USA Track & Field (USATF) is the National Governing Body for track and field, long-distance running and race walking in the United States. USATF encompasses the world’s oldest organized sports, some of the most-watched events of Olympic broadcasts, the #1 high school and junior high school participatory sport and more than 30 million adult runners in the United States.
For more information on USATF, visit www.usatf.org
The Nick Symmonds vs. Khadevis Robinson show unfolded beautifully in the 800m final. Tevon Everett led the pack through the first 400m in 51 seconds. As usual, Symmonds began his signature kick from fourth to first at 600m. Symmonds and Robinson were neck and neck over the last 100m, but Symmonds had the home turf advantage and the roar of the crowd to pull him past the line first in 1:45.86.
Two young stars, Geena Gall and Phoebe Wright, trailed three-time Olympian Hazel Clark in the women’s 800m. Clark led from the gun through a 59.43 first lap. She struggled some on lap 2, but pulled ahead to win it in 2:00.79.
Jenny Barringer and Anna Willard expectantly went 1-2 in the 3000m steeplechase. Willard has raced a lot over the past few days as she also competed in the 1500m, so she did not quite have enough left to challenge Barringer. She did, however, have a good race with Bridget Franek and Lindsey Anderson.
Barringer went to the lead and stayed there. She cruised along with Anderson and Willard close behind.
“It was really windy out there so I wanted to take command of the race from the beginning,” Barringer said.
The breeze was no problem for Willard because she had Franek and Anderson with her. With about 1200m left in the race, Barringer surged ahead to open a 30-meter gap. Franek made her move to second on the next lap and dropped Anderson. Then it was a battle for 2nd place as Willard went with Franek. Willard beat her to the line about 6 seconds behind Barringer.
Shawn Crawford ran a fast 19.73 in the 200m. He had a good start among the talented field. He dominated the race with Charles Clark behind him in 20.00 and Wallace Spearmon in 20.03.
“It was pretty controlled,” Crawford said. “I’ve been practicing driving through the first 120 and letting my body carry me the rest of the way.”
After winning the semifinals, Allyson Felix also started well in the women’s race to win her fifth national title in 22.02, followed by Muna Lee and Marshavet Hooker.
“What I wanted to do was just really focus on the start, and just work on driving out,” Felix said.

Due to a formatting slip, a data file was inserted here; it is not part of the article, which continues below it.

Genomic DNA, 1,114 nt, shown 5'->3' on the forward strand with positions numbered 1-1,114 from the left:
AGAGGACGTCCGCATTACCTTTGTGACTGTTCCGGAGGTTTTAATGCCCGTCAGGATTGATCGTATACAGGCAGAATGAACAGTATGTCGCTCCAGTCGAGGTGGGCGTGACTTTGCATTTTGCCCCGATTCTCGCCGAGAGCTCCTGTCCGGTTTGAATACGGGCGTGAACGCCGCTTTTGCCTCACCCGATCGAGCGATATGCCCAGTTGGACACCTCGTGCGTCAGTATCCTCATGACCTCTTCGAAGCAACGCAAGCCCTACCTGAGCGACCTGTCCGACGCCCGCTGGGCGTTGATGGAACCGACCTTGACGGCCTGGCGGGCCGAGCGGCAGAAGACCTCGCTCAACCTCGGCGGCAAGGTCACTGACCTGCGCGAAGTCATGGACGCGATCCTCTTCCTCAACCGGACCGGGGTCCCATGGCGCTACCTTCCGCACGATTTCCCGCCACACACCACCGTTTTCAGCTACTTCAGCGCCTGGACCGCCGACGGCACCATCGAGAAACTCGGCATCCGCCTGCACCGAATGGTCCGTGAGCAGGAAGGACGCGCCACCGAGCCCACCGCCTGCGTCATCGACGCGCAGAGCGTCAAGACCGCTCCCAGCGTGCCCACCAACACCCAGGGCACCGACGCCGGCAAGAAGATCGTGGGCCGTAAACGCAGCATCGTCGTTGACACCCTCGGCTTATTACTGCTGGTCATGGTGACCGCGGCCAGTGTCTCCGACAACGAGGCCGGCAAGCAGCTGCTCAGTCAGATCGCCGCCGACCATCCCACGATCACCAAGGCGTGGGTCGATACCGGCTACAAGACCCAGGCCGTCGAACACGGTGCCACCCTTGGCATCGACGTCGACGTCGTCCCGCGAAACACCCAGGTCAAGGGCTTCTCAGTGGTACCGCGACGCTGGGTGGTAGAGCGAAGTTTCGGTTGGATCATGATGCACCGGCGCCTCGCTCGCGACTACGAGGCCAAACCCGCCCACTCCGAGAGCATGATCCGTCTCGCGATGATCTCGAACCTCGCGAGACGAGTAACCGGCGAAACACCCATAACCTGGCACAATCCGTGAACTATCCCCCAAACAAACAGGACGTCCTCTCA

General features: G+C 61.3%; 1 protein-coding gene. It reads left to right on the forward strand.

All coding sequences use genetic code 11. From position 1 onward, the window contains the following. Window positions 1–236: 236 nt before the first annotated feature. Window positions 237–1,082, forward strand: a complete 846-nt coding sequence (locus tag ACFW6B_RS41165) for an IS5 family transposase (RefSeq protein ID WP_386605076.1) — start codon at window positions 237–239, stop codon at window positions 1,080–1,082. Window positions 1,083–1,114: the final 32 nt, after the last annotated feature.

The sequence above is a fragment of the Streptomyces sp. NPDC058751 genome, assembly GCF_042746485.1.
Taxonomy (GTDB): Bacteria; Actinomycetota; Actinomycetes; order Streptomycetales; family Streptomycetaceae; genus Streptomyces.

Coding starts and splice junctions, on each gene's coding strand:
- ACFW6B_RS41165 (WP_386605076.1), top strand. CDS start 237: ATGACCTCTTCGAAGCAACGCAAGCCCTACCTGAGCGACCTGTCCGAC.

The 1500m was an exciting race. Leonel Manzano, Lopez Lomong and Will Leer led the first 800m, but then Stephen Pifer sprinted to the front. He could not hold the pace as he was passed by Lomong, Manzano and Leer. Lomong moved in front of Manzano with 200m to go, and Dorian Ulrey kicked for a surprising 3rd place. Ulrey came into the race as one of the underdogs and was elated with his race. Cloud nine is not the limit for Ulrey. He said he was on cloud 10.5 after this accomplishment.
In the 100m hurdles, Dawn Harper won her first national title and ran 12.36. Virginia Powell and Damu Cherry were close behind.
Bershawn Jackson ran the fastest time in the world this year in the men’s 400m hurdles, 48.03 seconds. Johnny Dutch was surprised by his 2nd place finish, ahead of Olympic gold medalist Angelo Taylor.
“I looked over to my left and noticed I was 2nd or 3rd and thought ‘oh I made the team!’” Dutch said.
Taylor seemed disappointed not to win, but said he was glad to be on the team. Jackson agrees that the main goal is Berlin.
“Once you make the team, everything will take care of itself,” Jackson said. “We have the greatest hurdlers in the world.”
It’s not too much to say that the Road to Berlin starts this week in Eugene, Oregon. Jay Hicks and John W. Davis discuss athletes to watch at the 2009 National Championships and much more.
PreRaceJitters Track & Field Radio Show…Where the Real Playas Come to Hangout!
NEW YORK CITY - Tyson Gay announced to the world that he is back, running the third-fastest 200 meters of all time and annihilating a world-class field Saturday at the 2009 Reebok Grand Prix at Icahn Stadium.
If his performance did nothing else, it reminded observers that there is more than one name in the world of men’s sprinting. And that in 2007, the top name in men’s sprinting was Tyson Gay.
In his first race on American soil since his devastating injury in the 2008 Olympic Trials 200m, the 2007 World Outdoor 100m, 200m and 4×100m relay gold medalist was ready. When the gun went off, so did he. With a first 100 meters that rivaled world-record pace, Gay dominated the Western Union men’s 200, blazing to the finish line in 19.58 seconds. Second place finisher Wallace Spearmon, Gay’s former training partner, was four tenths of a second back in 19.98. Xavier Carter was third in 20.27.
The performance in his first 200m of the season surprised even Gay, whose 2009 training has thus far included only strength work, rather than purely sprinting work.
“It made me very, very happy,” said Gay, who injured his hamstring at the Olympic Trials and wasn’t fully fit at the Olympic Games. “19.5 had been one of the goals I had, but to do that in the first race is very pleasing. I wanted to work on my reaction and my start. Then I just ran. I ran for my life. When I came toward the finish line, I got kind of tight, and I wanted to bring it on in. I tried to push all the way through, just to see where my body is at.”